Increasing the number of women in positions of political power is top priority for women’s movements and for governments around the world. Activists, international institutions, and national governments have come to see gender quota laws as the best way to achieve this goal. In the past 15 years, more than 40 countries have adopted measures that require a certain number of those running for or holding legislative office to be women. Political science research on this topic has hewn closely to empirical questions about this phenomenon: Under what conditions do countries adopt gender quota laws? What impact do they have on the percentage of women elected to office? What difference do “quota women” make once elected? This debate, by contrast, focuses on normative questions about gender quota laws. Are quotas a good idea? Should more countries adopt them? Should the United States consider them? We have invited leading scholars to step back from the more cautious findings of their research to tell us what they really think
The usage of the term male chauvinist, commonly thought to have arisen in the late 1960s, is tracked in the New York Times from 1851 to 1999 using the Pro- Quest Historical Newspapers online archive, along with feminist, another revivified word, and the new coinages sexist and sexual harassment. Male chauvinist reveals the characteristic pattern of a vogue word in its relatively swift rise and slower decline, while the other words, once introduced or reintroduced, have a more sustained trajectory. A comparison through survey research of male chauvinist with sexist reveals greater cross-class and cross-race usage of male chauvinist.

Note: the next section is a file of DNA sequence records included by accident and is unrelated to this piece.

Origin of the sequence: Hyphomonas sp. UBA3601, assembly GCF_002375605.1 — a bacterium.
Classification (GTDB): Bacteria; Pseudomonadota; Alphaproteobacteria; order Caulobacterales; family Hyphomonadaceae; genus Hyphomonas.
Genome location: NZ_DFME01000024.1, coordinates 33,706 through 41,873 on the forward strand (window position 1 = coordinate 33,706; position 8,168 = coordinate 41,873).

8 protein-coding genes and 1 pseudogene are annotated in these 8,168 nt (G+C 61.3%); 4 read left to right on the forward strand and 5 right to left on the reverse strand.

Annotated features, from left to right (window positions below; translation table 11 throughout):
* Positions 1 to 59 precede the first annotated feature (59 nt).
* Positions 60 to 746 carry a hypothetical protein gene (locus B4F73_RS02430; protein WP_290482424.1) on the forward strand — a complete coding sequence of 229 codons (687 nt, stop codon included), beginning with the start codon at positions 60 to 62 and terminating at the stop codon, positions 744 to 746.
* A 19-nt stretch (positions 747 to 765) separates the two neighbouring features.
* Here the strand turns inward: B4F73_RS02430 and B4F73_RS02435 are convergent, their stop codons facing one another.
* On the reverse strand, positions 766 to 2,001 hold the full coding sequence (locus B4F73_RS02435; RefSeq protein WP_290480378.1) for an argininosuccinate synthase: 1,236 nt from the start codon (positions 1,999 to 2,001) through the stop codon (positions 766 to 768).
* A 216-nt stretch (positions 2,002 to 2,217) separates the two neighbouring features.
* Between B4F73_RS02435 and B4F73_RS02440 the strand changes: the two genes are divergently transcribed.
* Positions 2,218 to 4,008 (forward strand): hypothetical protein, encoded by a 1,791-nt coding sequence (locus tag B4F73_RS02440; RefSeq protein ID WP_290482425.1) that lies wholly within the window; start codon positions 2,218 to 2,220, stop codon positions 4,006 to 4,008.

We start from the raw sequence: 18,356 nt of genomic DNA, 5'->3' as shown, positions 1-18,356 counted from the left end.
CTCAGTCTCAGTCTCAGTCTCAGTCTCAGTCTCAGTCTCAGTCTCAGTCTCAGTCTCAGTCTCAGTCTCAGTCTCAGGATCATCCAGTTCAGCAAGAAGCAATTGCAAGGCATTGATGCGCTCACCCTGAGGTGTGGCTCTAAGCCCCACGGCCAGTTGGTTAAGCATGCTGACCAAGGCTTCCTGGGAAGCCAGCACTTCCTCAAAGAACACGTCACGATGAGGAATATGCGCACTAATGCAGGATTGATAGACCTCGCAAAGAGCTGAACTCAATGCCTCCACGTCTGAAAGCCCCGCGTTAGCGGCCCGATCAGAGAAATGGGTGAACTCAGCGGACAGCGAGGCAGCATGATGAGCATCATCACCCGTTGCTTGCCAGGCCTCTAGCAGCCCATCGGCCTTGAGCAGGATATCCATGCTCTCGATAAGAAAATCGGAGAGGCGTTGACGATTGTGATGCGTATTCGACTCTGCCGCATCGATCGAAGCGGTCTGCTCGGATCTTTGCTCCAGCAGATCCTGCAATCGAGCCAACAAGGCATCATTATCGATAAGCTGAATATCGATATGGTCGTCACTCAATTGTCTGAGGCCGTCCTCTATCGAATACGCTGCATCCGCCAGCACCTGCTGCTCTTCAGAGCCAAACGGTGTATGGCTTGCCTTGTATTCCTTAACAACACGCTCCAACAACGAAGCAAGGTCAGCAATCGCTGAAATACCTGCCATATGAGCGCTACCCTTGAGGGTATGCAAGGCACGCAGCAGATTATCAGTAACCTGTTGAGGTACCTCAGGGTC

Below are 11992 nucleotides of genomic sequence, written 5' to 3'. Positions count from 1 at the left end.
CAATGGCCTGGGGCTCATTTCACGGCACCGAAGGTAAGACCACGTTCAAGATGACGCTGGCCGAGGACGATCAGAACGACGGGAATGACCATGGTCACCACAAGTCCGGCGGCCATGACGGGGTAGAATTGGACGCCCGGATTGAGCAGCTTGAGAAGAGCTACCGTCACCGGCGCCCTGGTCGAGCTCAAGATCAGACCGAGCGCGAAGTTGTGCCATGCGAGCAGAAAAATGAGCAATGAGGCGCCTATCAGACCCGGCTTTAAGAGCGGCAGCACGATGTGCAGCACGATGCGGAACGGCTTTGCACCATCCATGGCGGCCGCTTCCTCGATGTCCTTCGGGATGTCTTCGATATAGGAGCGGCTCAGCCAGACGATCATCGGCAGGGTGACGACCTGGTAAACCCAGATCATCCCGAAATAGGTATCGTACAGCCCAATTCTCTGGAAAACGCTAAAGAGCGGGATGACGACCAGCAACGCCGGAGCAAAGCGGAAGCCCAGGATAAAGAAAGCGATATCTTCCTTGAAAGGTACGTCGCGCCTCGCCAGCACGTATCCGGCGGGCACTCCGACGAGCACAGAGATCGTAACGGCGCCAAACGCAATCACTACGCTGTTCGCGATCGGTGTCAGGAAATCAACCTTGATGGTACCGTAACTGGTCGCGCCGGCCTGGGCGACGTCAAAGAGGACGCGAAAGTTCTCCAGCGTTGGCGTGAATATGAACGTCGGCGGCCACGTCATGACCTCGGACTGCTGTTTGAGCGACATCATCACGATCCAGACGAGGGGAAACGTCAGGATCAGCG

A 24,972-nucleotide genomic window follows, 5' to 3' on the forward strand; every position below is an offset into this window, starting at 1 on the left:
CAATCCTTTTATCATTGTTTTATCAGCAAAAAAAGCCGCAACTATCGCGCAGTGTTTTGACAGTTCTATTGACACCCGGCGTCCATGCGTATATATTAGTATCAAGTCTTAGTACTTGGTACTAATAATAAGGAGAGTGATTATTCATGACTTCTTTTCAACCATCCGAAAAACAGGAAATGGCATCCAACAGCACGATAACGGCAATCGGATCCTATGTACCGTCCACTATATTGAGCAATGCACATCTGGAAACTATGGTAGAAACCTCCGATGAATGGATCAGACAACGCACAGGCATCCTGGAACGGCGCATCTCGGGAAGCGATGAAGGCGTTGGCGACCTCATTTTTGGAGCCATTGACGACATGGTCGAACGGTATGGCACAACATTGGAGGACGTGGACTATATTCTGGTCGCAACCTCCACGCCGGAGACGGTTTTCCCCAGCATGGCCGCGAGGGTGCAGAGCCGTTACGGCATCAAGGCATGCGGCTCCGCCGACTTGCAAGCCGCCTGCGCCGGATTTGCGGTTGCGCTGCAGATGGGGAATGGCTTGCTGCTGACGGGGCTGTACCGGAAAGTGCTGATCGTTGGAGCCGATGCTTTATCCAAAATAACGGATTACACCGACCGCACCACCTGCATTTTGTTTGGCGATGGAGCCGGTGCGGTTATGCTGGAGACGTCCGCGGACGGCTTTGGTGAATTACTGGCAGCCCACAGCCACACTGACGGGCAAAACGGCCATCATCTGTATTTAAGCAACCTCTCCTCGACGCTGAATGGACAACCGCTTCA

Exotic tales and dramatic details about Muslim women's views of Bosnian society are uncommon. In fact, few Muslim women in Bosnia are overtly Islamic in appearance or action. Rather, they blend into a secularized society in which Islamic heritage provides traditions and values, not dogma. Despite this assimilation, 12 Bosnian women relate 3 different but connected features of their lives: the effect on sex roles of the political turmoil of the past century, the particular perspective women bring to questions of war and peace, and the rich prewar multiculturalism. Their overarching consensus is that women in Bosnia are equipped for leadership but stifled by an erosion of their status in society. During the communist period, women gained a greater level of freedom and became independent thinkers, even though the communists didn't allow them to exercise the leadership they'd assumed during World War II. With the demise of communism in the late 1980s and the chaos of all-out war in the early 1990s, women were preoccupied with survival. Cultural tolerance emerged as a unifying factor for Bosnian women of different tradition, education, and socioeconomic status, although this was obscured by the outside misconception that the war was caused by ‘age-old hatreds’. On the contrary, religion not only was far from a central identity, but, according to many Bosnian women, it simply did not matter. Yes, they were victims of a ruthless genocide; but Muslim women in Bosnia are also energetic, determined, smart, and savvy.
The eyes of the world focused on Afghanistan: our global consciousness was awakened to the plight of a population in turmoil. The subjugation of women served as part of a call to arms, another reason used to justify armed conflict half a world away. Images of women in burkas, kept from education, health care, and meaningful work, their myriad talents and skills wasted, helped mobilize the coalition that joined in defeating the Taliban.
Women and the U.S. Constitution is about much more than the nineteenth amendment. This provocative volume incorporates law, history, political theory, and philosophy to analyze the U.S. Constitution as a whole in relation to the rights and fate of women. Divided into three parts—History, Interpretation, and Practice—this book views the Constitution as a living document, struggling to free itself from the weight of a two-hundred-year-old past and capable of evolving to include women and their concerns.